Happy Halloween??

Because I am here not only to entertain but to educate let me state for the masses that a ghoul is a shape shifting monster descended from Satan that has its roots in Arabian folklore and is spoken of in the Koran, and a goblin is a gnome-like creature with origins in European fairy tales that is more mischievous than evil. These terms aren’t all that necessary in relation to the topic du jour but I have an affinity for inconsequential yet semi-fascinating minutia.


Readers of The Manofesto know that I have rather robust views on a variety of subject matter, from politics & religion to sports & entertainment. So my ambivalence toward Halloween may come as a bit of a surprise to some. I am a fairly middle-of-the-road Christian, which usually means I cannot win. Our world has been so programmed with politically correct garbage like “tolerance” and “multiculturalism” that anyone that takes a stand for morality and the teachings of Christ is looked upon with scorn. Conversely, I know too many brothers & sisters in faith who are so hardcore, so serious, so unwilling or unable to loosen up that sometimes my views are looked upon by them as lackadaisical. So be it. I am who I am, I know what I know, and I believe what I believe. Time and experience molds us all, beliefs and attitudes do change.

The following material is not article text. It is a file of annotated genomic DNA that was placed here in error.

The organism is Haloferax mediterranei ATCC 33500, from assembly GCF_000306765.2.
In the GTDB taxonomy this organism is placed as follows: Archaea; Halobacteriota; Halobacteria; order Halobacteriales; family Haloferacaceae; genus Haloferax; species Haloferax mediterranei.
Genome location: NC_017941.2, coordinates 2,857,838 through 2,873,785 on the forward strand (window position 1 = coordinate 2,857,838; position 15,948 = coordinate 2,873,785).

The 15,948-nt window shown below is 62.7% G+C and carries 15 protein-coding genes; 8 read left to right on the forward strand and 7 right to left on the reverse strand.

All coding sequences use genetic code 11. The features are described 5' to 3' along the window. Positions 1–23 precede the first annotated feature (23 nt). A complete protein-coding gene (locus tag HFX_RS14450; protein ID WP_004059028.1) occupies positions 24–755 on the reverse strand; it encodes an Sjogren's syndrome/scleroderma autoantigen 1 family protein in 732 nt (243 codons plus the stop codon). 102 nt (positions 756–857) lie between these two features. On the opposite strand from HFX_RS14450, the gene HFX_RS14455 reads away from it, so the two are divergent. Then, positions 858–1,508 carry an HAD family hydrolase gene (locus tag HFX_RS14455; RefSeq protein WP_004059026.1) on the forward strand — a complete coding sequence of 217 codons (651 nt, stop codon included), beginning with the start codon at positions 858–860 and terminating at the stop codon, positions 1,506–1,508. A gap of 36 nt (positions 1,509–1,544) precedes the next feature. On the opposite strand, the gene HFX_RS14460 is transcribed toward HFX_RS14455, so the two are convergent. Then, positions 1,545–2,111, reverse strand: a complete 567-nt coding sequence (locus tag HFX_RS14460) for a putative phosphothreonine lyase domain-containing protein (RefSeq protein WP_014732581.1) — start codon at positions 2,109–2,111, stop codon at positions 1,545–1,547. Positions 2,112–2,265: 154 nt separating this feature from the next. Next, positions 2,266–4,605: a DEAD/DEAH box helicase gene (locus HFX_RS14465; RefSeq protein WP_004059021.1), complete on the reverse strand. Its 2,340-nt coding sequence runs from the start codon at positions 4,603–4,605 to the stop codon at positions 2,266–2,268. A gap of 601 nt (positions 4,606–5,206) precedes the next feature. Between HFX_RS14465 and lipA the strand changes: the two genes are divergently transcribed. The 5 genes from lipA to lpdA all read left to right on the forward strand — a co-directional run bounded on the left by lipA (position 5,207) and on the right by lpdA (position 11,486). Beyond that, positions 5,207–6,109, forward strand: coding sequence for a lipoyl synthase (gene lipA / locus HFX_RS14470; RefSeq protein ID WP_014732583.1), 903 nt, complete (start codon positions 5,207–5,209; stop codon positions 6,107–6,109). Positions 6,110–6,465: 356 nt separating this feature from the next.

Halloween, or All Hallows Eve, began as a Celtic festival called Samhain in 16th century Ireland. The Celts were much more than a basketball team from Boston. They were a tribal society in Central Europe during The Iron Age that eventually migrated to Great Britain by the 1st Century AD. The Celts were polytheists, which meant that they had literally hundreds of gods and goddesses. They tended to worship nature, believing that many natural things contained spirits with which they could communicate. The tribal clergyman were known as Druids and were held in high esteem amongst the social order of the day. One of the responsibilities of the Druids was to lead the four annual religious festivals. Imbolc was held at the end of January and marked the beginning of spring. Beltane was held on May 1 and celebrated the coming of summer. Lughnasadh was a harvest celebration held in August. And then there is the festival that eventually begat what we know as Halloween…Samhain (pronounced saw-een), the most important of the four festivals. Samhain can be loosely translated as “summer’s end” (and is NOT the Celtic god of the dead), and it marked the time of year when the days began to grow shorter and darkness lasted longer. But there is a lot more to it than that.